Your Beard Could Change How People Perceive You, According To Research

When you are young, there's a sense of embarrassment that arises when you can't grow a beard. This becomes more pronounced, naturally, when everyone around you manages to sport some decent stubble while you're left looking clean-shaven. As you grow older, a beard becomes many things to you — a sign of maturity, a way to impress the ladies, and even something you need for confidence. 

Did you ever stop to think, however, how having a beard could change the way other people perceive you? According to a 2019 study published in Psychological Science, there's a marked difference in how people see emotions like anger, sadness, and happiness in people who have beards and people who don't. "These were the emotions that were relevant for our study as they related to interpersonal threat and signaling aggressiveness and status," shared one of the authors of the study, an assistant psychology professor at the University of New England, Dr. Belinda Craig. 

Participants involved in the research were asked to recognize anger, sadness, and joy in both clean-shaven and bearded faces. What researchers found was that while anger was picked up faster in the faces of men with beards, sadness wasn't. "We think it's because the beard emphasizes the jaw which makes it easier to recognize anger but it is concealing some of the signals of sadness," said Craig. 

Interestingly, this wasn't the only finding of the research. Craig's research also uncovered that faces that had beards on them were thought to be more "prosocial." Craig told the University of New England, "By prosocial we mean friendlier and more helpful."

Men with beards are also perceived as more attractive

Facial hair has additionally been studied in relation to perceived attractiveness. A 2013 study published in Evolution and Human Behavior, which sought to find out how women perceived men at different stages of beard growth — namely, clean-shaven, 5-day stubble (light), 10-day stubble (heavy), and fully bearded — found that heavily stubbled faces came out on top as being the most attractive. Those with light stubble, on the other hand, were ranked as least attractive. According to the researchers, 5-day growth might be too patchy, suggesting that "a threshold of density and distribution may be necessary for beards to function as an attractive signal."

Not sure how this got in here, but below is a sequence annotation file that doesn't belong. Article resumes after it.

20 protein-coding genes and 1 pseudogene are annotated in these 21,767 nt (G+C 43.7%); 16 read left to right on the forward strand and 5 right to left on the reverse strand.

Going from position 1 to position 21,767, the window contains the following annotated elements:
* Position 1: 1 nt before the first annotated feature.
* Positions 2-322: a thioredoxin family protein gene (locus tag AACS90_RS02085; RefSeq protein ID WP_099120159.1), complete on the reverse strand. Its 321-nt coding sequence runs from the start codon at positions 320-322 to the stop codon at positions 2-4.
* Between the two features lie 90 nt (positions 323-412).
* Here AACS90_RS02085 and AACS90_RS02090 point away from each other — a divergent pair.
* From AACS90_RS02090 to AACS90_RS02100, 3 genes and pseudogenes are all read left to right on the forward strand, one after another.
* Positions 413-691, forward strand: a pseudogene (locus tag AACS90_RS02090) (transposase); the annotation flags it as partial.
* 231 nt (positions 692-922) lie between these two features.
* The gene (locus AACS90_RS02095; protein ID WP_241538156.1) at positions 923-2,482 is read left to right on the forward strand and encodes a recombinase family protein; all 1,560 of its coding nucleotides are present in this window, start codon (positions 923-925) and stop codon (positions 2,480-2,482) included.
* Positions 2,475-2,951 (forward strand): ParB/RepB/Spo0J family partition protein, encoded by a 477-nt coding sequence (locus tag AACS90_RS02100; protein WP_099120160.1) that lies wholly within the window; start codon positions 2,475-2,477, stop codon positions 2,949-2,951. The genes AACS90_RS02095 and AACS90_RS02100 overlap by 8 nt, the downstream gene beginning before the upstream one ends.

Consider the attractiveness level of your favorite male celebs — two who get more than a few thumbs up from fans are Ryan Reynolds and Chris Hemsworth, for example.

Anthropologist Sarah Ford told Fashionbeans that being able to cover up blemishes or flaws can also be an added benefit when it comes to beards and how they make you appear attractive. "Men are lucky because beards can hide a multitude of lower face-related sins (double chin, weak chin). I wish I could grow a beard," she shared. 

Attractiveness wasn't the only focus of the 2013 study. It also uncovered something interesting about full beards and how men ranked on perceived parenting skills. While lightly stubbled men ranked low overall, those with full beards scored higher when it came to perceived parenting skills. Does this mean that a full-bearded man is considered more mature and responsible too?

A beard could make people think you're more mature, too

If you want to look mature, socially dominant, and masculine, growing a beard might help, according to Barnaby Dixson, a researcher at the University of Queensland in Australia (via Global News). "Facial hair enhances masculine facial features. It gives the appearance of having a longer face and a bigger jawline, and it frames the mouth and emphasizes the eyes," explained Dixson, who has co-authored studies on the topic. Jason Momoa certainly looks more mature due to his impressive facial hair.

In fact, perceived maturity is one of the scientific reasons women like men with beards. Perhaps this may also have to do with the fact that bearded men can look significantly older than their actual age. A 2012 study published in Behavioral Ecology, co-authored by Dixson, seemed to confirm this theory. The research involved both men and women being shown photos of European- or Samoan-descendant men. When the participants were asked to guess their ages, the full-bearded men were perceived to be much older than they actually were. British hair transplant surgeon, Dr. Asim Shahmalak told Daily Mail, "There is no doubt that facial hair and beards in particular do tend to make men look older." Even when it came to something like social status, bearded men ranked higher than their clean-shaven counterparts in the 2012 study. 

But, be this as it may, how people perceive you is only one half of the coin. If a beard adds to who you are, it might be a reason to invest in growing one. If it doesn't, there are also plenty of pleasures (like less grooming time) in taking the clean-shaven route.